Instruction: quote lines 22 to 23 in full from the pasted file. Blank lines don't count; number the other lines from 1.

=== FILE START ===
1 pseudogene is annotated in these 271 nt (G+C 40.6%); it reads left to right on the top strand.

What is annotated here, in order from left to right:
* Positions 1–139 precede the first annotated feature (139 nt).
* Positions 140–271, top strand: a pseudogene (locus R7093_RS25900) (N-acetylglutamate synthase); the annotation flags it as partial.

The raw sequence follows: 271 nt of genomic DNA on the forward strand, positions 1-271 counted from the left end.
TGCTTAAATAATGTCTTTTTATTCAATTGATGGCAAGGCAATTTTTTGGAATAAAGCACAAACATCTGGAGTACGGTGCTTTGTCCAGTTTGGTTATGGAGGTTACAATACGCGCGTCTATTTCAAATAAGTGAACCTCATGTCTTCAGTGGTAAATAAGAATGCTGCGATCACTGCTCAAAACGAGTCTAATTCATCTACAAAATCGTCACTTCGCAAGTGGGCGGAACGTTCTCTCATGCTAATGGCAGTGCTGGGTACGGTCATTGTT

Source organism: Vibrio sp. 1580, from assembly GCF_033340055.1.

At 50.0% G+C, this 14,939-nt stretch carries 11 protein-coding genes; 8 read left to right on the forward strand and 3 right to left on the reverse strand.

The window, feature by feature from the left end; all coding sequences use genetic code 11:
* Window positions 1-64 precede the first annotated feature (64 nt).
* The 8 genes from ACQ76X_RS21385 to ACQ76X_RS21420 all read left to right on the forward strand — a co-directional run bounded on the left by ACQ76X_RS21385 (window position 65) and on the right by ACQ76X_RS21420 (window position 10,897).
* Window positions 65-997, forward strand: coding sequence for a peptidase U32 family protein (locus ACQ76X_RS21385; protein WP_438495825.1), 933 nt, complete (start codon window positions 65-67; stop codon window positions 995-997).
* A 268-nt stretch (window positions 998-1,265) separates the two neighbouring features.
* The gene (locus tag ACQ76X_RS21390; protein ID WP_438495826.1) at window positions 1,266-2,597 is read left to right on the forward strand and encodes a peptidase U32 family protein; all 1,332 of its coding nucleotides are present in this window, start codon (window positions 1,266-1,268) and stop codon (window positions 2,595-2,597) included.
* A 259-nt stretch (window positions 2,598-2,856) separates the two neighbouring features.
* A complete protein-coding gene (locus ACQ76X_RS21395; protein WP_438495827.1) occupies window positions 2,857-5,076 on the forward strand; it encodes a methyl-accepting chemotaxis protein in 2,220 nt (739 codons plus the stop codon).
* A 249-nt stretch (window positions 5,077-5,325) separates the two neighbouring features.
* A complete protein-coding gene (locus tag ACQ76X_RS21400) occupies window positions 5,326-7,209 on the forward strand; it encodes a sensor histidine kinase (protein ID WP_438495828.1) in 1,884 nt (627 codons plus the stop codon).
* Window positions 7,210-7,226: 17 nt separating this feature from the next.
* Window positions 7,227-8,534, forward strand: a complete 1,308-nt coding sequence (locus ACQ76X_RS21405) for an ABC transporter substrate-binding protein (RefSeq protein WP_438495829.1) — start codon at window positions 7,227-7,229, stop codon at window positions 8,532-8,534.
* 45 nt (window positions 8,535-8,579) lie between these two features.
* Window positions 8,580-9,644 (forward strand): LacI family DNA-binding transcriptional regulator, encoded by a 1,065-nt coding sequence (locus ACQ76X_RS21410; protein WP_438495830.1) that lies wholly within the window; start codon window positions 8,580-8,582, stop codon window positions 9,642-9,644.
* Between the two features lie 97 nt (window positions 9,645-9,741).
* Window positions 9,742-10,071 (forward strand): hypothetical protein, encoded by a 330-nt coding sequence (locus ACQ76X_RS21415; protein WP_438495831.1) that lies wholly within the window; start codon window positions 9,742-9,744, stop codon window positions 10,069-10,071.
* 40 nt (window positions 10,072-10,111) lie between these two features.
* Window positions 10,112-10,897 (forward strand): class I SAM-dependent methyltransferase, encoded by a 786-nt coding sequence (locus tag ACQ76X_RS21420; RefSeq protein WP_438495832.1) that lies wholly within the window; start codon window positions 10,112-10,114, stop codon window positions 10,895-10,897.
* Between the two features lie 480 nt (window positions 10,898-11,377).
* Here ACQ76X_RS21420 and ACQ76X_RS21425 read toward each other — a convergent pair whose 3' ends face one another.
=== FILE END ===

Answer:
* Window positions 8,580-9,644 (forward strand): LacI family DNA-binding transcriptional regulator, encoded by a 1,065-nt coding sequence (locus ACQ76X_RS21410; protein WP_438495830.1) that lies wholly within the window; start codon window positions 8,580-8,582, stop codon window positions 9,642-9,644.
* Between the two features lie 97 nt (window positions 9,645-9,741).